Finding an agent you can work with
Q: I just hung up the phone on a perfectly horrible experience with a local real estate broker in Georgia.
After having a heart surgery and the other medical problems, I decided to sell it. I called a local real estate agent I heard about on the radio and left a message and got a call back.
The man I spoke to was so arrogant, condescending and rude. I was trying to squeeze a question into his 10-minute lecture on selling my home that I really didn't need, but he then raised his voice at me telling me just to shut up and listen.
I am an intelligent, 60-year old woman with two bachelors' degrees. The way he was talking to me reminded me of how one would speak to a teenager who didn't know anything. It left such a bad taste in my mouth that I really didn't care how cheap his services are compared to other agents.
Please refer me to a nice Realtor with a great "bedside manner" who can really help me in this situation. I appreciate all your help and advice. It helps a lot of people to make the right decision. Thank you very much!
A: We're sorry that you've had an unfortunate call with this agent. Instead of recommending someone (who may or may not be appropriate for you), we want to share the best way to find a great real estate agent.
Start by asking other folks in your neighborhood -- as well as friends, family members and other acquaintances -- whom they used and if they had a good experience with that person.
Over the years, it's become clear to us that some people are good at managing their small businesses (and then they often grow) and some are not (and then they fail or remain stagnant). When the person who answers the phone is rude and condescending, it's smart not to use that company, no matter what business they're in.
When we look to hire a professional to assist us, we do exactly what we've just recommended to you: We ask around, talk to neighbors, friends and relatives about their experiences, and make sure to ask not only if the experience ended successfully (i.e. if they get what they wanted out of the interaction) but also if they enjoyed the experience.
We have a friend who inherited a fixer-upper property years ago from her aunt, and then had a terrible time fixing it up and selling it. She used a contractor and an agent referred by a cousin, only to have a terrible experience. When she went back to the cousin later, after the deal closed, to ask how her experience was with these people, the cousin told her flat out that it was perfectly awful. When our friend asked why she referred those people, the cousin said, "You asked who I used, not how much I enjoyed the experience."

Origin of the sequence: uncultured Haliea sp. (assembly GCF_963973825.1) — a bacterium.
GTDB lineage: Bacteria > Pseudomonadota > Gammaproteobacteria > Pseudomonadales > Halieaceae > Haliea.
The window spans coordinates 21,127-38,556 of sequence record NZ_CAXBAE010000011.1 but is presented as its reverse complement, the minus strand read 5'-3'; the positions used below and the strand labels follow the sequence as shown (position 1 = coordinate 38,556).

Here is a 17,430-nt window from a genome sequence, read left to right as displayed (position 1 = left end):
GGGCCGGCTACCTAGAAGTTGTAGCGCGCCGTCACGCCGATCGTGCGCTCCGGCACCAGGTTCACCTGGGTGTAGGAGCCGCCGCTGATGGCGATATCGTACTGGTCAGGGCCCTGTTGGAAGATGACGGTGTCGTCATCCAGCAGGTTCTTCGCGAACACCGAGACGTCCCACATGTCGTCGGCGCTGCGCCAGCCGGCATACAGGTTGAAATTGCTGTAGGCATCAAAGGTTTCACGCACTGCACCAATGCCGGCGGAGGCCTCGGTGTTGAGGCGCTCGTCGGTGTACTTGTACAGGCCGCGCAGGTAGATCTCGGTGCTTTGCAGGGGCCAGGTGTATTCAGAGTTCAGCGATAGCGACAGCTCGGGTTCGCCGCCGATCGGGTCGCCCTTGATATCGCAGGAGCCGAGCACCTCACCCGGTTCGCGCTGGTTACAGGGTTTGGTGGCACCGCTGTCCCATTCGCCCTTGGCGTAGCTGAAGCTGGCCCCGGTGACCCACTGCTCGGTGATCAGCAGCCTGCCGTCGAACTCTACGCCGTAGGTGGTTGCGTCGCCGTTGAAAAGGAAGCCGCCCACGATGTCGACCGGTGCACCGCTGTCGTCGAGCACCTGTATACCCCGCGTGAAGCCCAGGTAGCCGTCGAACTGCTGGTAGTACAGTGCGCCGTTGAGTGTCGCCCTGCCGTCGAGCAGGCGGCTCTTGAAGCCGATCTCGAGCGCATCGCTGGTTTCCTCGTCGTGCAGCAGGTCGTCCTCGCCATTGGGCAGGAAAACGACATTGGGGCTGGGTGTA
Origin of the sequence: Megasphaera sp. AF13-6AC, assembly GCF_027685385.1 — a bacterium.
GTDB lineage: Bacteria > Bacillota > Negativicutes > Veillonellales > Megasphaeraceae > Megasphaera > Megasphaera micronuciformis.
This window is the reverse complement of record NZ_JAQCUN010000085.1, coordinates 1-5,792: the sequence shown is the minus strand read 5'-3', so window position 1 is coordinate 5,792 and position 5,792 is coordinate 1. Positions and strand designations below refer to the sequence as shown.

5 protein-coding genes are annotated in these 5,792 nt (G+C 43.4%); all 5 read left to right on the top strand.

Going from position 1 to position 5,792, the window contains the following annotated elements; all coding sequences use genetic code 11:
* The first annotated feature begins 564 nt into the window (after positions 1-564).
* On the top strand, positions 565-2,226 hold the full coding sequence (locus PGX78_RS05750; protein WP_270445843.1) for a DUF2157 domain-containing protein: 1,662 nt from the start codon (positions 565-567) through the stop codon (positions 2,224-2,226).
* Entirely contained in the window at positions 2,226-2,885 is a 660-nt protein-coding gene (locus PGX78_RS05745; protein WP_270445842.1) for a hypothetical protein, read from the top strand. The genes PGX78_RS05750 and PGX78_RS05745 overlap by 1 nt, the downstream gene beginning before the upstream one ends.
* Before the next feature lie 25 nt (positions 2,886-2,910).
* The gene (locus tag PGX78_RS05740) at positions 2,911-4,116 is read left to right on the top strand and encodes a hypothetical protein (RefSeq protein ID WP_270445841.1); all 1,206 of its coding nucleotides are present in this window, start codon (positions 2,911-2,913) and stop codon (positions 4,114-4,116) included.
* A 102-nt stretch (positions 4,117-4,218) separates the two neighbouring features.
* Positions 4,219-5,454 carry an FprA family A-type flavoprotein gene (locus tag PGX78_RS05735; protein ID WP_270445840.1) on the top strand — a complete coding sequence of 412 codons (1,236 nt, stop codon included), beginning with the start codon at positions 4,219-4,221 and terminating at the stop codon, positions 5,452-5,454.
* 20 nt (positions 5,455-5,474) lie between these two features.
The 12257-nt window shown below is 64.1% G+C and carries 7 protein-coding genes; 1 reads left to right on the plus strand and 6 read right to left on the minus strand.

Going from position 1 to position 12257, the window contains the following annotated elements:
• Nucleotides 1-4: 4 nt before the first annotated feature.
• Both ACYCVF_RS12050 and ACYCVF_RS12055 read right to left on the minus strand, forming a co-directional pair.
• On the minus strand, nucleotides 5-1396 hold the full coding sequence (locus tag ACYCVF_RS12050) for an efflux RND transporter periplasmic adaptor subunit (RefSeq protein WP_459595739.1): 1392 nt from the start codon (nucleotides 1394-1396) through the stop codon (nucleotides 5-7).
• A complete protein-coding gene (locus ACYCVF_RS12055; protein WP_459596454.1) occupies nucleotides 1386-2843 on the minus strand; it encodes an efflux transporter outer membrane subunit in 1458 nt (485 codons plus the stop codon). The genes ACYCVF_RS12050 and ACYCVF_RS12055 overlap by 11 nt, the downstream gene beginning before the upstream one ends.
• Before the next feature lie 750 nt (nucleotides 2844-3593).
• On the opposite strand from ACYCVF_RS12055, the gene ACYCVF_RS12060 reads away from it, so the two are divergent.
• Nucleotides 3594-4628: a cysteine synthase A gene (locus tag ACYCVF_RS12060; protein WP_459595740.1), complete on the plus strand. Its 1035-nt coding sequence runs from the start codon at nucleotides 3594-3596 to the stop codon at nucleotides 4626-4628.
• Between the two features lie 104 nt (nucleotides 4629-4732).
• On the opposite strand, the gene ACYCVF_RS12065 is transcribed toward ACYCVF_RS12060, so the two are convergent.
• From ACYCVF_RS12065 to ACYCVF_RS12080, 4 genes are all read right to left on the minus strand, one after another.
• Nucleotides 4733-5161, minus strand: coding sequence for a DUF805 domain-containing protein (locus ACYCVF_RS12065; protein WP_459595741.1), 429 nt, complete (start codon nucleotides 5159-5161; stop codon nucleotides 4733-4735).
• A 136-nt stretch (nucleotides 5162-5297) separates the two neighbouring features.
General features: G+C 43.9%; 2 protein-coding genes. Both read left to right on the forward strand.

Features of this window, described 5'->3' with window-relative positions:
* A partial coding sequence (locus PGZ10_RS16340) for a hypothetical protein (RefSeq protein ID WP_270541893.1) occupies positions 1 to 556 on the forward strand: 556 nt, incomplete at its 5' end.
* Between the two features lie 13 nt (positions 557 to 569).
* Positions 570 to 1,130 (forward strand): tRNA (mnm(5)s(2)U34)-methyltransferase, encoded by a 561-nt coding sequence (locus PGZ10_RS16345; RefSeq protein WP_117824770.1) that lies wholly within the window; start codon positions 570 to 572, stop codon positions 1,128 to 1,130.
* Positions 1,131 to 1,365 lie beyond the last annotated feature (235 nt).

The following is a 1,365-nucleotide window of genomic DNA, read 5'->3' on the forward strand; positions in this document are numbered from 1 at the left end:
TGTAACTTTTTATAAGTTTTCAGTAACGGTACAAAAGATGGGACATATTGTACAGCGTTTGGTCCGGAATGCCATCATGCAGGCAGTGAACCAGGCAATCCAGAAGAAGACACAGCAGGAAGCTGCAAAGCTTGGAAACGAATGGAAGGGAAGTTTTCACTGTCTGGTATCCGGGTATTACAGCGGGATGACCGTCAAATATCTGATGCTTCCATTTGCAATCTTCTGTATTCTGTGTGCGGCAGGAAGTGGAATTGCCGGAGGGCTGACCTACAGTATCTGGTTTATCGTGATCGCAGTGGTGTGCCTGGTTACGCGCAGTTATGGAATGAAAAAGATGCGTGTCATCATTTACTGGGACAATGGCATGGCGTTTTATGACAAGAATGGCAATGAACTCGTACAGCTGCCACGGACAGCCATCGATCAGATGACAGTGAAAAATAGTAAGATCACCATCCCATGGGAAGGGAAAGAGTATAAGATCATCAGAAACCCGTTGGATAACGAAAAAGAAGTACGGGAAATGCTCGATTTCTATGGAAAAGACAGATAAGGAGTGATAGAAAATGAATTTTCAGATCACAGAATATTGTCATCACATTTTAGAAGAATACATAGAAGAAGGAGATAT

Now, you'd expect that a relative who professes to like you might include that bit of knowledge, but it shows you that people usually only give the bare minimum of information. If asked directly, they'll respond -- but you have to ask.
Once you get the names of a handful of real estate agents who have assisted your friends, relatives and neighbors with their sales, you need to interview the agents to find out if any of them will be a good match for you and your property.
And, that's what many folks miss -- they don't spend enough time asking the right sorts of questions when building their real estate team. They might ask how long someone has been in the business, and even what area they work in most often. But they might forget to ask what is the price range the agent works with most often. They might not ask what is the typical age of the agent's buyers and sellers, and what type of housing the agent (and his or her brokerage firm) specializes in.
What makes for a good working relationship between buyer and agent or seller and agent is how comfortable you feel with that person. Do you feel as though the agent is listening closely to you? Does the agent offer great advice, or advice that you recognize is helpful even if you don't agree? At the end of the day, do you feel as though the agent is supportive of what you want to do with your purchase or sale?
Agents come in all shapes and sizes, and you're not going to be comfortable with everyone. That's why we encourage you to take your time, meet a bunch of different agents, and get to know them before you start really working together. Because once you hire someone, the relationship quickly becomes like a short-term marriage, and can be as happy or as painful as a real one.
Good luck. And, thanks for listening to Ilyce's show.
(Ilyce R. Glinkâs latest book is "Buy, Close, Move In!" If you have questions, you can call her radio show toll-free (800-972-8255) any Sunday, from 11a-1p EST. Contact Ilyce through her website, http://www.thinkglink.com.)